When it comes to stocks, America is the big loser this year.
The is up just 1.6 percent through Thursday's close, making it the worst among major market indexes for 2015.
In Europe, the U.K.'s FTSE 100 is up 6 percent, France's CAC 40 has climbed 22 percent, Germany's DAX is up 24 percent and Russia's RTS is up 27 percent. In fact, the only European indexes that are underperforming the U.S. can be found in Romania, Croatia and Greece.
Some American investors say that foreign stocks are still a bargain, compared to domestic equities.
"I would definitely say investors should take some money off of the U.S. large caps and maybe allocate some more into international sectors, particularly Europe and Japan," said Erin Gibbs, equity chief investment officer at S&P Capital IQ. "Yes, our economy is definitely stronger, but when you look at corporate earnings growth, you really see a huge divergence."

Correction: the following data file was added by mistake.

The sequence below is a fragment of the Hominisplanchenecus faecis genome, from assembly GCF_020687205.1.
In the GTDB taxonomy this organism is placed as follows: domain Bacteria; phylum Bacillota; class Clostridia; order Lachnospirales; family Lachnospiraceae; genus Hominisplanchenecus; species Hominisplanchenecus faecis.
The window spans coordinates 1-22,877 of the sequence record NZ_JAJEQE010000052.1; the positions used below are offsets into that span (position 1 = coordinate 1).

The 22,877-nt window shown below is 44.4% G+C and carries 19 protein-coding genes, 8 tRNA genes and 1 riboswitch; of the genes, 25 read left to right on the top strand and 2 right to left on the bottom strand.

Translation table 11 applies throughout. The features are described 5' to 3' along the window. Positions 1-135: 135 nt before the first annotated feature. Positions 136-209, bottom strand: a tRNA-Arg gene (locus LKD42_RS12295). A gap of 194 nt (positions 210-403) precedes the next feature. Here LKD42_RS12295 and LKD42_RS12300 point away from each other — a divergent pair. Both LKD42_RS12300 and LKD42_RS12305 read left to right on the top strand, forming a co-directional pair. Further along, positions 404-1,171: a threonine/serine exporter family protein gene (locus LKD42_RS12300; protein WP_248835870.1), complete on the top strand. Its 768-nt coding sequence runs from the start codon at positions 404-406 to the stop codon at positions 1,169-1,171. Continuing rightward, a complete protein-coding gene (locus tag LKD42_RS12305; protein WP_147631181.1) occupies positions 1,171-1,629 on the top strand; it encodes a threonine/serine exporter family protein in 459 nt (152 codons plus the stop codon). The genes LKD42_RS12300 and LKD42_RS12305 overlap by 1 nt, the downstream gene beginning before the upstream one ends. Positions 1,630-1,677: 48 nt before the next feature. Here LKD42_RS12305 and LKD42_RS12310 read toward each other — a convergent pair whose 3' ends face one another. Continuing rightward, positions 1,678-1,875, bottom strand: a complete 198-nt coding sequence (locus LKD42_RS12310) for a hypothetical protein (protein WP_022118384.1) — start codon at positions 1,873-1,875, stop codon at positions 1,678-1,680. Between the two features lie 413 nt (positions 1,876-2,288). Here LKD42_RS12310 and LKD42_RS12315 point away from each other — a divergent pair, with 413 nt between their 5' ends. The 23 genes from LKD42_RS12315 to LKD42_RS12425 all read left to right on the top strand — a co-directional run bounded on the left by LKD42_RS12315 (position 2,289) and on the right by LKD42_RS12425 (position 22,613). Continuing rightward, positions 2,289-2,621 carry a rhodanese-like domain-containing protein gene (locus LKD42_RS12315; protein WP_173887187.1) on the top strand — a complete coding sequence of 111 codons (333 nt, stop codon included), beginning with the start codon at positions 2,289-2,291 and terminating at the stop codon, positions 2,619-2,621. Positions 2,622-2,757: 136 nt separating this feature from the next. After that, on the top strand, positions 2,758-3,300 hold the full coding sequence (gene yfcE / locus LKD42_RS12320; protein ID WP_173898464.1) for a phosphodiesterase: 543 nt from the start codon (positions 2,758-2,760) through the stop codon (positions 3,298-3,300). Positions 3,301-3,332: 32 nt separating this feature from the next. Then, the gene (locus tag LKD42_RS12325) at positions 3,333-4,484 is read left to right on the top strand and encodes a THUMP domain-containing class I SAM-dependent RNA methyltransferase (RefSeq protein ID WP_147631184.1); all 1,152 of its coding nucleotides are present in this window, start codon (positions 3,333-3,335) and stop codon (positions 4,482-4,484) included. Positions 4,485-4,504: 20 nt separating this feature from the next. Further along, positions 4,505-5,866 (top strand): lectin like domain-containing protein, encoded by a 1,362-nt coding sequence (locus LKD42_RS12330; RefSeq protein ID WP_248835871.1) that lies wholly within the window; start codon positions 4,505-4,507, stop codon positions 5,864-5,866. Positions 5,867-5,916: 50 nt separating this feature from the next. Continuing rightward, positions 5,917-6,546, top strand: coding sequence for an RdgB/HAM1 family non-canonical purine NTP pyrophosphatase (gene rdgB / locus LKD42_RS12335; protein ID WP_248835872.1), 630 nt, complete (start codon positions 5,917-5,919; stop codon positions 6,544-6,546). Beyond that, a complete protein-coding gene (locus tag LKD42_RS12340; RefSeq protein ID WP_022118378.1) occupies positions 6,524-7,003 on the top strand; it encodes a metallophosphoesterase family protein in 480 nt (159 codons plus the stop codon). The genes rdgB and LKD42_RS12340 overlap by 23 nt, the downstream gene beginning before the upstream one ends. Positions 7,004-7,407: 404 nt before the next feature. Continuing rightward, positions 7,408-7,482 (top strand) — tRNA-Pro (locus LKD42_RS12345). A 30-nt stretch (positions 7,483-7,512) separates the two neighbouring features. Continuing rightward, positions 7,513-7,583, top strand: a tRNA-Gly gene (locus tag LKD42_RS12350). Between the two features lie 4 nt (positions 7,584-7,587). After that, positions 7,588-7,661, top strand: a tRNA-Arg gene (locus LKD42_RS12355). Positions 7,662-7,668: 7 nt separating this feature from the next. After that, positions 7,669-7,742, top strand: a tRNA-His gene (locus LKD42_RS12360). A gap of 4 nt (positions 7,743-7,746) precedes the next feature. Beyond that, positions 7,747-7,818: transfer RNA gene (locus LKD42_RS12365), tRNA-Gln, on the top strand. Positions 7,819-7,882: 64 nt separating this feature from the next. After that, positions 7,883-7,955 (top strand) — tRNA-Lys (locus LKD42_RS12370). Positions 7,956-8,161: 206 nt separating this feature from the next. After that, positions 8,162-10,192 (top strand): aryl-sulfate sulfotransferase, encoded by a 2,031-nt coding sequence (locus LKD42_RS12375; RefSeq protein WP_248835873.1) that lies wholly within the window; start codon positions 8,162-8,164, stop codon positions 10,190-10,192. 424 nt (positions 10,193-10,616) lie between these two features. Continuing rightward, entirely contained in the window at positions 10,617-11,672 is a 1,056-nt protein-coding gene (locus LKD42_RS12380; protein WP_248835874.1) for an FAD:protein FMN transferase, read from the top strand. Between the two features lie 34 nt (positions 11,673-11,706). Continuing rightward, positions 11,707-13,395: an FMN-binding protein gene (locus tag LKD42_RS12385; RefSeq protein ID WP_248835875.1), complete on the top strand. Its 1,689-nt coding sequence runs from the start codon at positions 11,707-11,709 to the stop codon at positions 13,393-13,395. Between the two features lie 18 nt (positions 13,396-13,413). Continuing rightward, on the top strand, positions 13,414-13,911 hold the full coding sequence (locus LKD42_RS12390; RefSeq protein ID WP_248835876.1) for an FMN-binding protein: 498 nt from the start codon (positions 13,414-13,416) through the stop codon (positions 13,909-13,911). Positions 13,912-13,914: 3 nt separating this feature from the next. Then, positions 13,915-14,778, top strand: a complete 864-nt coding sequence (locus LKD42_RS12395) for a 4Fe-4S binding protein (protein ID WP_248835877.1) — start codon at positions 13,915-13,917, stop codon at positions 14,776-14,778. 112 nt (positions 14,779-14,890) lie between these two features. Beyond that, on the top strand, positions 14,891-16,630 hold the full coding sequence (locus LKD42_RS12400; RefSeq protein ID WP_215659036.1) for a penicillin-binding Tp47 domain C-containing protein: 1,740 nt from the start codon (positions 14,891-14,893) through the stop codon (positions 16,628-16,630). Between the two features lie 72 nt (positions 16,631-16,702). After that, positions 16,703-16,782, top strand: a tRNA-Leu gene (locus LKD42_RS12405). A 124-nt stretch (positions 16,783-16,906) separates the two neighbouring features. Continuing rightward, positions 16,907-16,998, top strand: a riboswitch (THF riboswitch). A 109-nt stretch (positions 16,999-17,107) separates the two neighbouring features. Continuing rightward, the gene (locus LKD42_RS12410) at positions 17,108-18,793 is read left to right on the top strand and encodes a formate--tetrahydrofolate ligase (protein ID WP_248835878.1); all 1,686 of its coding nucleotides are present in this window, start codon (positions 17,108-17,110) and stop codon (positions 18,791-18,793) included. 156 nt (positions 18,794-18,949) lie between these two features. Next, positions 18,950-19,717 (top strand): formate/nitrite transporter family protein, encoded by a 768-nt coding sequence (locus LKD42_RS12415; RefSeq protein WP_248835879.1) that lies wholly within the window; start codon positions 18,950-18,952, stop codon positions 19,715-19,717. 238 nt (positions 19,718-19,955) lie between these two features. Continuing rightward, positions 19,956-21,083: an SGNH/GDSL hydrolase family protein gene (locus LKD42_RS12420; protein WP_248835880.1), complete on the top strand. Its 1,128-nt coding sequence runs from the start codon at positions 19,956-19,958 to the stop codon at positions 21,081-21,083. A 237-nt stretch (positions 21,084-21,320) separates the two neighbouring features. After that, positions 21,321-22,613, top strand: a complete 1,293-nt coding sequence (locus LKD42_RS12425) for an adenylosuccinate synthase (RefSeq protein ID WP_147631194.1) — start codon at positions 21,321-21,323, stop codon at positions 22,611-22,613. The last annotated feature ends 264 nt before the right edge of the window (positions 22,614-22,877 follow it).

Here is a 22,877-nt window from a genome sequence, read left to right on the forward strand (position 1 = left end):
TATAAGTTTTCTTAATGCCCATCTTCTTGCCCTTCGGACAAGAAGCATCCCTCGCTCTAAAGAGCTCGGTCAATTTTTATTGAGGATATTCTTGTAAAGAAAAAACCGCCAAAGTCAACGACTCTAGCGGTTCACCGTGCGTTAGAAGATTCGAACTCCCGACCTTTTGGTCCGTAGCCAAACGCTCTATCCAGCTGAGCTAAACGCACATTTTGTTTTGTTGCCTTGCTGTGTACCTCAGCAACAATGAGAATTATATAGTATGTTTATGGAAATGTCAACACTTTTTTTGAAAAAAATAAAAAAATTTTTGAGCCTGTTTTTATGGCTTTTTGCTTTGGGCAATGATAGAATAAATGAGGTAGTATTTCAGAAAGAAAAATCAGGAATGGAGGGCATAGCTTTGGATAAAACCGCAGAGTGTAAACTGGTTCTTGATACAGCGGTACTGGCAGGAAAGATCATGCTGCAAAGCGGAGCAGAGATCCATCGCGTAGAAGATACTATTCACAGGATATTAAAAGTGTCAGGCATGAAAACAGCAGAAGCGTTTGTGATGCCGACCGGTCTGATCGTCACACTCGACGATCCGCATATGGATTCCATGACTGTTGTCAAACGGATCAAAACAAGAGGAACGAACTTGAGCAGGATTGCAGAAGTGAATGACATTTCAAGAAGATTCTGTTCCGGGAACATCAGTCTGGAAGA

Gibbs notes that S&P 500 earnings are expected to be flat, while analysts think earnings in Europe and Japan will rise by 12 percent and 15 percent, respectively, over the next year. At the same time, earnings multiples abroad are lower than in the U.S., so investors are getting a better deal.
"I still see further appreciation going into the next year because of this significant growth, because they're coming off of easy [comparisons] and lows," Gibbs said.
Due to the low growth prospects and high valuations for large-cap stocks, Gibbs advises that investors diversify at the very least.
"If investors are really just focusing on the S&P 500, think about spreading that out, allocating into international as well as down on in the market-cap chain," she said, referring to small- and medium-cap equities
Taking a technical tact, Rich Ross of Evercore ISI says that, "There's plenty of upside around the world, [and] perhaps a little less so in the U.S."
But looking at the S&P 500 chart, Ross calls for a trade up to 2,200 by the summer, which would represent a 5 percent rally from current levels.
"Don't sleep on the U.S.," Ross said.